It is not enough to say that you want to be a trader. Why do you want to be one, what do you want to trade, and why? The kind of knowledge you need takes time to acquire as you should not just read what is going on but also think about it. Have an opinion. Make predictions about what will happen in the market and see if you are right.  

It would help if you also prepared for any interviews and application processes that you will have to go through and then pass it with flying colors. The fact that you are not in a top-tier school may make some of the interviewers unconsciously look for a reason to reject you, so you need to be outstanding. 

Think about and research what interview questions you will be asked. Your mental maths will be tested in a more technical interview. Usually, a bank will have an online numerical test as part of the application process, and some banks will retest you onsite. This is simple to prepare for. There are many tests online that you can have a go at. 

If you really struggle to pass them, then you should rethink this career choice. Some people ask friends to take the online tests for them; however, you will be found out at some point during the process, so this is not advised.

Depth of knowledge

You will probably get fewer interviews if you attend a non-target school simply because the banks are not visiting your campus, and so you must do extra work to get yourself in front of the companies that interest you. When you get an interview, you will need to be immediately impressive; you may not get a second chance. 

Ensure that you have excellent industry knowledge, market knowledge, and technical knowledge. Take as many financial classes as you can in school rather than doing the bare minimum.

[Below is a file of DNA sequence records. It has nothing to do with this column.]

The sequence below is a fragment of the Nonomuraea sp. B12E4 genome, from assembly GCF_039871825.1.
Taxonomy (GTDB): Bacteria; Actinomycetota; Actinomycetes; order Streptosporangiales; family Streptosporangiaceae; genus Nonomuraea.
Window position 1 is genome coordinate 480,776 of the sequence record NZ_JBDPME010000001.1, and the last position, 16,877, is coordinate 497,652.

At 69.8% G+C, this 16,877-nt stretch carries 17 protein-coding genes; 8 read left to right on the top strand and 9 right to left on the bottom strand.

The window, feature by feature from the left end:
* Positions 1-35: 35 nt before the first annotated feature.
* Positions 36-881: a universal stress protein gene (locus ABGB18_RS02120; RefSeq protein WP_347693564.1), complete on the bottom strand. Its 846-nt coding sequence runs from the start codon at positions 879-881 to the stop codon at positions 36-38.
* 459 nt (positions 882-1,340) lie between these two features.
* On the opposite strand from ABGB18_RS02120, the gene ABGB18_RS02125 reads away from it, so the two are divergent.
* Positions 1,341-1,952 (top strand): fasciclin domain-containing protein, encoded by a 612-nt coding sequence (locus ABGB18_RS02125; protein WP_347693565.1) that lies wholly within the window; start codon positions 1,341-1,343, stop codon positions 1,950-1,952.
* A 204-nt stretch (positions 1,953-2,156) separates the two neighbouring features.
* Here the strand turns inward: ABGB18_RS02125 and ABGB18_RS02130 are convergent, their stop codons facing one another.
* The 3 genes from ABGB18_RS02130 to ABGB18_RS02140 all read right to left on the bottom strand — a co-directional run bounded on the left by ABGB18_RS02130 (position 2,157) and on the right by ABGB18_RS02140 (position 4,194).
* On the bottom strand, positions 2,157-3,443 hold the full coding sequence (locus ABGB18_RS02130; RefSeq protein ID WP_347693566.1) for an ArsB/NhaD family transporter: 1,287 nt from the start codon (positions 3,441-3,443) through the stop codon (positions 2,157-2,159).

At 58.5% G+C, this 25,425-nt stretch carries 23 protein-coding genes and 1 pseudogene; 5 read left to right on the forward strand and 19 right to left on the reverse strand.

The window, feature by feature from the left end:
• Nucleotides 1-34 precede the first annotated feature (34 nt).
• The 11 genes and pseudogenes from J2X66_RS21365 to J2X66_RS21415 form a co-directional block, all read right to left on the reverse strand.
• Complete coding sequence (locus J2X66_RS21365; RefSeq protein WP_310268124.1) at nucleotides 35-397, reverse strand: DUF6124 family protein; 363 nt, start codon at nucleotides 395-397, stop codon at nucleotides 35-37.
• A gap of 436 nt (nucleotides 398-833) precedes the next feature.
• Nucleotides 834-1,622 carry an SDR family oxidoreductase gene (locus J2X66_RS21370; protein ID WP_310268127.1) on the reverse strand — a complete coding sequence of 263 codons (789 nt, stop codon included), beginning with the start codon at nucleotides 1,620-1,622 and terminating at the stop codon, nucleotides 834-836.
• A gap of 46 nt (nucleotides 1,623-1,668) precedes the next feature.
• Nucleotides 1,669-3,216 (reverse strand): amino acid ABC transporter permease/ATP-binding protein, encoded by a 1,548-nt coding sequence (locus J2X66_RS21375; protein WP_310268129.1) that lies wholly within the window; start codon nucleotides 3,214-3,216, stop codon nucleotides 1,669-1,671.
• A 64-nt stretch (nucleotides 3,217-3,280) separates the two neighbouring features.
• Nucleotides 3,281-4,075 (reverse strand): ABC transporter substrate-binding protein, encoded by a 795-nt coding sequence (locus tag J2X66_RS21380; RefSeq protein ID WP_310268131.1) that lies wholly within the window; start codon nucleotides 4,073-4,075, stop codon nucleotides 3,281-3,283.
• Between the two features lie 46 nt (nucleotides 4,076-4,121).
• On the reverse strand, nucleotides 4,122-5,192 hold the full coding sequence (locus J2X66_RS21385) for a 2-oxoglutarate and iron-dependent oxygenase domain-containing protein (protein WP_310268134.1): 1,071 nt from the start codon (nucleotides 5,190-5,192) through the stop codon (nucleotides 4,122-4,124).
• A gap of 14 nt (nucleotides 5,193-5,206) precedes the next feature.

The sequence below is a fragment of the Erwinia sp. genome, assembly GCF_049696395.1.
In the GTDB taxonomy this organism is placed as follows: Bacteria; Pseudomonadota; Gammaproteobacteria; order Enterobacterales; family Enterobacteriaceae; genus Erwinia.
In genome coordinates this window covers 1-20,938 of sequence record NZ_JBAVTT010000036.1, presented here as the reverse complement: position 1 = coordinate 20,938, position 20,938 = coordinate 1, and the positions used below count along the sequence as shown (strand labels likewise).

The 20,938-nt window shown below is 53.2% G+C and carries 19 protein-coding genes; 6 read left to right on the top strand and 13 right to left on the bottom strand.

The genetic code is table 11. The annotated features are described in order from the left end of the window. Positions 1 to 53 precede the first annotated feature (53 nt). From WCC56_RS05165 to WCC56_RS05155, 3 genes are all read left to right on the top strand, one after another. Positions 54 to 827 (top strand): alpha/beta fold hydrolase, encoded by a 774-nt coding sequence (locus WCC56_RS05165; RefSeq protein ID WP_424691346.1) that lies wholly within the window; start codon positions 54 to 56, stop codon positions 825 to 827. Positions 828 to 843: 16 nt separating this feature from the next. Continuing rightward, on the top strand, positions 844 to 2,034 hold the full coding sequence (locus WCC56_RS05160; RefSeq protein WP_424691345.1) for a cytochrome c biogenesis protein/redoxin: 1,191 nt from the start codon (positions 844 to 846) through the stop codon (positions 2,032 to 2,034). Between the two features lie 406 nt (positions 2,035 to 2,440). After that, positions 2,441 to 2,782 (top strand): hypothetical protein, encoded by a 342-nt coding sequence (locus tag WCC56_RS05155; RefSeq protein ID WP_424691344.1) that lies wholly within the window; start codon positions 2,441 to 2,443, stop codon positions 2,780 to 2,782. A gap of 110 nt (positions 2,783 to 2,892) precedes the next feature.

Have an opinion and when you are asked about it, defend it. Learn as much of the jargon as you can for the area that you are interviewing for. For example, if you want to work in Mergers and Acquisitions, then know what earnings dilution is and how to consolidate financial statements.

Manage your expectations

Fewer people will get into a top-tier investment bank from non-target schools, and so you must be realistic about the chances of you not being successful.  Think about trying the smaller banks, even if you use them as a way into the industry, and move on once you have a few years of experience under your belt. 

You may wish to apply to more than one industry. Asset management, accountancy, consulting, and insurance industries have roles that you could get stuck into and build a great career in. They all have information about their graduate programs on their websites for you to research. 

Another way to get into a top-tier bank is to apply for a back or middle office position rather than one in the front office. You may not land your dream job, but you could land your dream company, and perhaps you could network like crazy once you are in and move internally.  

The bottom line is that you will have to work harder to get noticed by a top-tier bank than those who attend the ivy-league schools, but it is possible. If you decide that this is really what you want, then go for it!